From Treadmill to Trail
While no trail-simulating treadmill has been invented (yet), you can still develop strength and speed indoors
Illustration by Daniel Yagmin.
Jenny Spangler, winner of the 1996 U.S. Olympic Marathon Trials, is no stranger to treadmill running. After her daughter’s birth, she did virtually all of her Trials training on the “mill.”
In 1994, Alberto Salazar, Olympic-level coach at the Nike Oregon Distance Project, crushed Africa’s hot and fast Comrades Ultra Marathon course record by training with treadmill mile-repeat sessions and a heater blasting in his face.
The indomitable Matt Carpenter, who is arguably the U.S.’s best mountain and trail runner, credits his most successful racing seasons to bi-weekly bouts on his garage treadmill. On his website, Carpenter writes, “One of the fastest ways to improve is to train with someone better than you … [my treadmill] does not care what the weather is like, what time of day it is or even how I feel.”
Ultrarunner Michael Wardian is achieving top-level road and trail feats, thanks in part to many miles pounded on a treadmill. He was a 2012 U.S. Olympic Marathon Trials qualifier (2:17.49), USATF Ultra Runner of the Year in 2008, 2009 and 2010 and silver medalist at the 2011 World Championships 100K.
“My wife and I bought our treadmill the day our second son, Grant, was born,” says Wardian. “I watch both our sons most mornings, and with a treadmill, I can spend time with them and still do my workouts.”
Let’s face it, elite or not, work, city living, busy schedules and inclement weather impact our trail time. If you are forced inside, here is what you need to know to treadmill train.
The Mill’s Hill
When it comes to hill workouts, 2008 Olympic marathon qualifier Magdalena Lewy Boulet opts for the mill because it negates the impact of running back downhill between reps, which Boulet says helps keep her healthy: “I’ve found that I can stay injury free while running slower [on the treadmill] up a steep hill.”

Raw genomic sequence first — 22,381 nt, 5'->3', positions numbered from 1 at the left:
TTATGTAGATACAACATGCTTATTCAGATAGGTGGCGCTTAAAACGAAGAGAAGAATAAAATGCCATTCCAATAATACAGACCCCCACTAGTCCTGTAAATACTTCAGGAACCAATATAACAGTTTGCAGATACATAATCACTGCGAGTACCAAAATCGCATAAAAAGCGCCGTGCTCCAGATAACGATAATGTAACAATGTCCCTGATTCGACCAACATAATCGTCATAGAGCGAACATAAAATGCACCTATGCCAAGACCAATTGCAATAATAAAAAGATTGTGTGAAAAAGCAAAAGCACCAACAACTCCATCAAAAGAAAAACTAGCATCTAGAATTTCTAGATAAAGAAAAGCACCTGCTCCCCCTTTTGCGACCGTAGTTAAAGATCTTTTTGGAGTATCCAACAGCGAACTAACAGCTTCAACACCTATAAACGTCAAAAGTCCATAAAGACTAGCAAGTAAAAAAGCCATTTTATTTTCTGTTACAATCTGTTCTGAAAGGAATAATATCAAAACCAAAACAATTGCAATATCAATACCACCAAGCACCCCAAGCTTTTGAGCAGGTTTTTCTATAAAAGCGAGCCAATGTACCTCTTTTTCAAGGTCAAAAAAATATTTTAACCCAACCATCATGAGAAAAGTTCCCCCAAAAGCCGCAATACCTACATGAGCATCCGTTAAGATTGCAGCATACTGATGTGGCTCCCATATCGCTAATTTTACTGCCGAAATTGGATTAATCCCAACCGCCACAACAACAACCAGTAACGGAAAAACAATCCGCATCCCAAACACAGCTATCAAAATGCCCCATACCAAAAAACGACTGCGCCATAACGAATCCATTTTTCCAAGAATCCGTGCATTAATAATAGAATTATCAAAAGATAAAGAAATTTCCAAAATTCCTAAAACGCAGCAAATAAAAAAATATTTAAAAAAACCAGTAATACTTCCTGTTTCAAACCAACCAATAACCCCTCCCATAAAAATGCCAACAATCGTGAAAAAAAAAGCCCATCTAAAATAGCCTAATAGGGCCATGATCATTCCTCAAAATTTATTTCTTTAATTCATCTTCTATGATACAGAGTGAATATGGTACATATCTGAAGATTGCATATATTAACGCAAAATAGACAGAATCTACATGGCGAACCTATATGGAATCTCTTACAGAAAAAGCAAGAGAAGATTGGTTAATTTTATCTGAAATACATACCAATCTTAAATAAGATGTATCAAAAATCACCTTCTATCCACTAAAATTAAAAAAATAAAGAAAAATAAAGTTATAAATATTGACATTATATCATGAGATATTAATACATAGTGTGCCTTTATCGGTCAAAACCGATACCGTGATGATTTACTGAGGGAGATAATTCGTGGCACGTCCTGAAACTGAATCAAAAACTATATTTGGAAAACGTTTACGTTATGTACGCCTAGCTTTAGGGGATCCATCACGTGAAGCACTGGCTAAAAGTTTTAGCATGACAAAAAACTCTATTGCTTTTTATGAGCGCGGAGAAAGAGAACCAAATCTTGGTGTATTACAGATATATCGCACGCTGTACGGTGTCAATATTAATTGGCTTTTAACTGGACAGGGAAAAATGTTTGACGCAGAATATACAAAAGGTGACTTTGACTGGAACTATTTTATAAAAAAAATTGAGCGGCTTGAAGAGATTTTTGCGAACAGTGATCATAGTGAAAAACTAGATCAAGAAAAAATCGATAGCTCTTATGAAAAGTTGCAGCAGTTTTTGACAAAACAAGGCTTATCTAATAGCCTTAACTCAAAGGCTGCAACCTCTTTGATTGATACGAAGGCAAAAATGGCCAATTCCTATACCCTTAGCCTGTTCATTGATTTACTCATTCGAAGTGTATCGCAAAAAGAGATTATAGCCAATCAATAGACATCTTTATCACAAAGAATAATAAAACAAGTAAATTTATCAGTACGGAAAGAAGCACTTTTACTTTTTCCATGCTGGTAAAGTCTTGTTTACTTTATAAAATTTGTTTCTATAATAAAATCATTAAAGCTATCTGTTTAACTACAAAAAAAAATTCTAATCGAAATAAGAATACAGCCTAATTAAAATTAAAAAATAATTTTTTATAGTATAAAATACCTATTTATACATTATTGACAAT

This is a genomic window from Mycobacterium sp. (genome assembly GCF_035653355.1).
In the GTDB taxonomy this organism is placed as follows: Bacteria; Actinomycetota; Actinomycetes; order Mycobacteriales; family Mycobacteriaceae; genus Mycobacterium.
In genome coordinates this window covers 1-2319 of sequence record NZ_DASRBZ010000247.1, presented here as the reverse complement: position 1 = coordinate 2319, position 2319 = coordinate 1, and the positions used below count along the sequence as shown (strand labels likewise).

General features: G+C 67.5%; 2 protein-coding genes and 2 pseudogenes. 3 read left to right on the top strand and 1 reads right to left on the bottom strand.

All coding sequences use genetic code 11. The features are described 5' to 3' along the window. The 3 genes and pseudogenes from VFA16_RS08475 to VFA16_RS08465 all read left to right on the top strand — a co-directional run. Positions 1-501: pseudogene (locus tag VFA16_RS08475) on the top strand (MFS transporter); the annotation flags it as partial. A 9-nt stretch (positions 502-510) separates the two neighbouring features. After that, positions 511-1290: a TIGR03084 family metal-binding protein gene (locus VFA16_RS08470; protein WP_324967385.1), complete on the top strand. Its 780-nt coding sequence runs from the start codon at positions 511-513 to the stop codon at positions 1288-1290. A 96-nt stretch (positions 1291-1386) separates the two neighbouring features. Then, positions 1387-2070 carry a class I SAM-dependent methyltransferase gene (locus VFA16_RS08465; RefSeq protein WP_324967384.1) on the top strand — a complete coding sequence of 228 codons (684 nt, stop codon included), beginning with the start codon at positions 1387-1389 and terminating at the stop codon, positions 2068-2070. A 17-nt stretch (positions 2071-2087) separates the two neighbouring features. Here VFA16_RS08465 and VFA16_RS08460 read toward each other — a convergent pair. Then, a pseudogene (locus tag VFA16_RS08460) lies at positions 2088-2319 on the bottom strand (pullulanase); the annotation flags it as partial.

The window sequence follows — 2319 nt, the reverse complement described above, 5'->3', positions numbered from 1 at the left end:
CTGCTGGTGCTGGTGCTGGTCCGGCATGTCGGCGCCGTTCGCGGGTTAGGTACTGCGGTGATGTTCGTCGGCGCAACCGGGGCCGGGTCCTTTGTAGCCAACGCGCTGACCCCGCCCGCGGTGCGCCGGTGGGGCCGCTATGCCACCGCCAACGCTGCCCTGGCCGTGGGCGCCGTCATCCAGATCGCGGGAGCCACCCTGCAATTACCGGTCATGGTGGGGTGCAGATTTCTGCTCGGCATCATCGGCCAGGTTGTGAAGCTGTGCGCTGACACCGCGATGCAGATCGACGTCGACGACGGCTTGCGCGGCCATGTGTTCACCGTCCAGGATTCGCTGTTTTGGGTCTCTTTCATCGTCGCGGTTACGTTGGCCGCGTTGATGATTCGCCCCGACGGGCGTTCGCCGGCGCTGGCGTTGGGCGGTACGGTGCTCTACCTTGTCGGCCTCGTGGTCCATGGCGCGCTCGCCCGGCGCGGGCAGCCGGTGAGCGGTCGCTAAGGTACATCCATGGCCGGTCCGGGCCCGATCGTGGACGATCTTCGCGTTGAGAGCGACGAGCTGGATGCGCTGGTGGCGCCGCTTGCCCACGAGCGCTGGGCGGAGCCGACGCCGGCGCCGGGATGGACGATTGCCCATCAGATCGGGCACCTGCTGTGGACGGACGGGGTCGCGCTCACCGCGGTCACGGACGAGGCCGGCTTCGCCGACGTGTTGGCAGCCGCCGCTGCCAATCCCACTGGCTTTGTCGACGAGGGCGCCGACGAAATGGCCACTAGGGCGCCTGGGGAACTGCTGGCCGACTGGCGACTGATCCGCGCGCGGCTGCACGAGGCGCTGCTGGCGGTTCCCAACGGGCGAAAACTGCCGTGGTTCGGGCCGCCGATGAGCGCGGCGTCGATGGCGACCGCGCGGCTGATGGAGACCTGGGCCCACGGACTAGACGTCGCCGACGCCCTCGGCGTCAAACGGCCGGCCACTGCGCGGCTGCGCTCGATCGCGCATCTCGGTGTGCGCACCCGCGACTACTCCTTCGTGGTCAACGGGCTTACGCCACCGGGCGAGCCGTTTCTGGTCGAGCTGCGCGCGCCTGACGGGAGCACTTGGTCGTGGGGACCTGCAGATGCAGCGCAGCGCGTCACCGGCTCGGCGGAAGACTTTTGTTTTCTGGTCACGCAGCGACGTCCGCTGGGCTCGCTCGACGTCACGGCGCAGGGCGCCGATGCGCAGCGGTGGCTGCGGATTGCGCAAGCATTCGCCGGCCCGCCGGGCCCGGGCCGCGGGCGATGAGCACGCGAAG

Brad Hudson, who coaches the elite Hudson Training Systems group in Boulder, Colorado (www.marathonperformance.com), touts the mill’s uphill benefits. He often has his athletes run a six-mile progressive treadmill hill tempo run, starting out at a two-percent grade and finishing at a six-percent grade, saying it makes it easier to maintain a controlled tempo pace than the same workout outdoors.
There are also benefits to running on no incline at all. “Some athletes use a flat grade so they can run faster,” says Hudson. Running a fast time not only gives a mental boost, it provides a performance-enhancing neuromuscular effect: by employing a faster turnover rate during training, you reinforce a faster muscular response, which eventually allows you to run the same pace, unaided, outside.
For normal running, or outside-simulating speed work, the widely accepted rule of thumb is that running a given pace at a 1.5-percent incline equates to the same effort at the given pace outside on a flat, even surface. The small grade takes into account the lack of indoor wind resistance.
Next page: Two effective treadmill workouts for trail runners